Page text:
The common theme of today’s readings is the need for true humility which leads to a generous and blessed sharing with the needy. The readings also warn us against all forms of pride and self-glorification. They present humility not only as a virtue but also as a means of opening our hearts, our minds, and our hands to the poor, the needy, the disadvantaged, and the marginalized people in our society – a personal responsibility for every authentic Christian. Today’s Gospel teaches us that we must act with humility and see ourselves as the servants of the community rather than those whom the community might feel honored to serve.
Scripture lessons: The first reading, taken from the book of Sirach, reminds us that if we are humble, we will find favor with God, and others will love us. The second reading, taken from Hebrews, gives another reason for us to be humble. Jesus, the Incarnate Son of God humbled Himself, taking on human flesh and living our lives that he might die to save us. He invites his followers to learn how to live from him because he is “meek and humble of heart. Paul reminds us that Jesus was lowly, particularly in his suffering and death for our salvation (Heb 2:5-18), so we should be like him in order to be exalted with him at the resurrection of the righteous. Paul also seems to imply that we need to follow Christ’s example of humility in our relationships with the less fortunate members of our society.
In today’s Gospel, Jesus explains the practical benefits of humility, connecting it with the common wisdom about dining etiquette. Jesus advises the guests to go to the lowest place instead of seeking places of honor, so that the host may give them the place they really deserve. Jesus’ words concerning the seating of guests at a wedding banquet should prompt us to honor those whom others ignore, because if we are generous and just in our dealings with those in need, we can be confident of the Lord’s blessings.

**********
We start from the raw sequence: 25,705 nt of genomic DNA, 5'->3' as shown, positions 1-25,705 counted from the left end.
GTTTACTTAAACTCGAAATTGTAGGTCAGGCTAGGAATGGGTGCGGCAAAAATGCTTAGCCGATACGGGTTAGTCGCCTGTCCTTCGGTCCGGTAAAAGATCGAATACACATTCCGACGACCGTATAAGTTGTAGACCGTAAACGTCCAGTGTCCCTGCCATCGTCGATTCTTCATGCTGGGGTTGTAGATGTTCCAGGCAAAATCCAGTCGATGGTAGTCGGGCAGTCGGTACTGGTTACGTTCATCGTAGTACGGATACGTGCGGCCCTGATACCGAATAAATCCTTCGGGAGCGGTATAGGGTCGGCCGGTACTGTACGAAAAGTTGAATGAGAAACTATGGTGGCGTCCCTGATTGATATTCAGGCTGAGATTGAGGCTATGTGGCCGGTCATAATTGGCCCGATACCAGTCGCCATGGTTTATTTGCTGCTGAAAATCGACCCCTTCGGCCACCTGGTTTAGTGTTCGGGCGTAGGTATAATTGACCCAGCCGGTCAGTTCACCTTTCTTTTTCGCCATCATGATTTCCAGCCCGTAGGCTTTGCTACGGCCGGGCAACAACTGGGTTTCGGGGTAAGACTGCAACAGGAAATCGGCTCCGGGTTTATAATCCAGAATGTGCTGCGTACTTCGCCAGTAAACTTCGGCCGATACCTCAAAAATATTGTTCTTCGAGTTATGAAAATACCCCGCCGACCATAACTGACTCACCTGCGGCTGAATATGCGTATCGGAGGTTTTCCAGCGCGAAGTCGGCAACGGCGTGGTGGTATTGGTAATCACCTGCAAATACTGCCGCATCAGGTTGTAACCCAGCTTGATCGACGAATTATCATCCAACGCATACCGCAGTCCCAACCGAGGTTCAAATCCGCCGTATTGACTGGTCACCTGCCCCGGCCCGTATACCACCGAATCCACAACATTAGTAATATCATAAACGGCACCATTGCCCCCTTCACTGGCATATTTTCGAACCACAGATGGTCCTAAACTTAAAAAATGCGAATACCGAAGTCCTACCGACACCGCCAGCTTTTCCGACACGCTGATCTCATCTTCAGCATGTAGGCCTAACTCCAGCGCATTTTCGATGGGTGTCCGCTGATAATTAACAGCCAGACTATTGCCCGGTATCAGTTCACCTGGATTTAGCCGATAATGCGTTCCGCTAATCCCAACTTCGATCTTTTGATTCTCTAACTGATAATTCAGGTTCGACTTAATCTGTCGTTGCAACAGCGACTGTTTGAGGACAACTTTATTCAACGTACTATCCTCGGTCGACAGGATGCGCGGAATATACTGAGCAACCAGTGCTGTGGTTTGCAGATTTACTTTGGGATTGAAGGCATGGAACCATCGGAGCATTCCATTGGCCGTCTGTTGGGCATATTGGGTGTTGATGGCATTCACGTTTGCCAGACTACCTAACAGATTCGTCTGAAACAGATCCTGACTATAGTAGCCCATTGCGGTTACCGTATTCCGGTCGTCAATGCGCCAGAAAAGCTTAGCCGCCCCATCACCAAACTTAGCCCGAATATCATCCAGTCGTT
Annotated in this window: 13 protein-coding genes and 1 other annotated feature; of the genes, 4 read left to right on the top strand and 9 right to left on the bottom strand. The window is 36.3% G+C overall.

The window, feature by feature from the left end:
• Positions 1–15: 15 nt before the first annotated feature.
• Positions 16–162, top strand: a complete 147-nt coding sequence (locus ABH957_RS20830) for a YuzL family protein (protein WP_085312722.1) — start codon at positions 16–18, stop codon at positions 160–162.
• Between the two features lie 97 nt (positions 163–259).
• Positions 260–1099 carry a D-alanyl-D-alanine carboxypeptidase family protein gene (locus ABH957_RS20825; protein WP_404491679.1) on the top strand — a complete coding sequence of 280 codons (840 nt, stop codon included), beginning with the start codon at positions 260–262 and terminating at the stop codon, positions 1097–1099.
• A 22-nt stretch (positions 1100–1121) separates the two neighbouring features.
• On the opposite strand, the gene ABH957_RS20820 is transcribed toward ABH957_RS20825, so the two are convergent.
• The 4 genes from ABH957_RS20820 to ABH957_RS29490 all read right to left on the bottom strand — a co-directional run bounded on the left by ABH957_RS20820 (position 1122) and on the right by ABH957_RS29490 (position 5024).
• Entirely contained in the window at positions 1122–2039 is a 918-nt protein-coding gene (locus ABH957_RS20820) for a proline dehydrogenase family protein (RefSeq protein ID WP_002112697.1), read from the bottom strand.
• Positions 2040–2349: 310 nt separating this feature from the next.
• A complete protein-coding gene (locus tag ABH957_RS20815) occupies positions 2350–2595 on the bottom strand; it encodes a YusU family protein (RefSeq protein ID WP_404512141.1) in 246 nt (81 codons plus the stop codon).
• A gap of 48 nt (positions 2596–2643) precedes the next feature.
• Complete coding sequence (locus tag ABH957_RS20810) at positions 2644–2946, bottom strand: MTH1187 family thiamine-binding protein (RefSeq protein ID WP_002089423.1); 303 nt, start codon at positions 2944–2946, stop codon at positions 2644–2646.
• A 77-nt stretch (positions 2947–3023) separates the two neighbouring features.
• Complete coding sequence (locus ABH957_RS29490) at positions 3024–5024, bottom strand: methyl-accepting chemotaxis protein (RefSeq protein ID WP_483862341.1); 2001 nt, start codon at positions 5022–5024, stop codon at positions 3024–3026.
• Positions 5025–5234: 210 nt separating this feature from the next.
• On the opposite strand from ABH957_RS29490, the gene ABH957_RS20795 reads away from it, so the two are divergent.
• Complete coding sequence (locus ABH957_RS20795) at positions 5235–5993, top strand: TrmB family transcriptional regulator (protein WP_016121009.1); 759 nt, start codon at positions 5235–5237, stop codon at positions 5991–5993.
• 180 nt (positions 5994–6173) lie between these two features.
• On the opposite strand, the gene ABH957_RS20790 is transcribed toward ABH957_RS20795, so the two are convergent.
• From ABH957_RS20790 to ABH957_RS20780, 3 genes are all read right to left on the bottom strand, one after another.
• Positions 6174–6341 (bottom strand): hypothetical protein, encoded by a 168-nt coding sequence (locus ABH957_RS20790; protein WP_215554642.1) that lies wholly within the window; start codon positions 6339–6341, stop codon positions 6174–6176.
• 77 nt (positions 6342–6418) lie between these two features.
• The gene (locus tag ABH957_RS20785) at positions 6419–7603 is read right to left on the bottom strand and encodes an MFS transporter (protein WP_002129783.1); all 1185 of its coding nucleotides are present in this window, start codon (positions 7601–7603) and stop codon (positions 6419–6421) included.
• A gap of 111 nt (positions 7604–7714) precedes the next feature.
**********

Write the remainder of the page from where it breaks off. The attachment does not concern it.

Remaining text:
We need to practice humility in personal and social life: Humility is based on the psychological awareness that everything I have is a gift from God and, therefore, I have no reason to elevate myself above others. On the contrary, I must use these God-given gifts to help others. True humility requires us neither to overestimate nor to underestimate our worth. We must admit the truths that we are sinners, that we do not know everything, and that we do not always act properly. Nevertheless, we must also recognize that we are made in the image and likeness of God, and that we are called to help build the kingdom of God with our God-given gifts. We are of value, not because of those gifts, but because we are loved by God as His children, redeemed by the precious blood of His son Jesus. The quality of humility that Jesus is talking about also has a sociological dimension because Jesus is inviting us to associate with the so-called “lower classes” of the society — even the outcasts. Jesus invites us to change our social patterns in such a way that we connect with and serve the homeless, the handicapped, the elderly, and the impoverished — the “street people” of the world — with agápe love.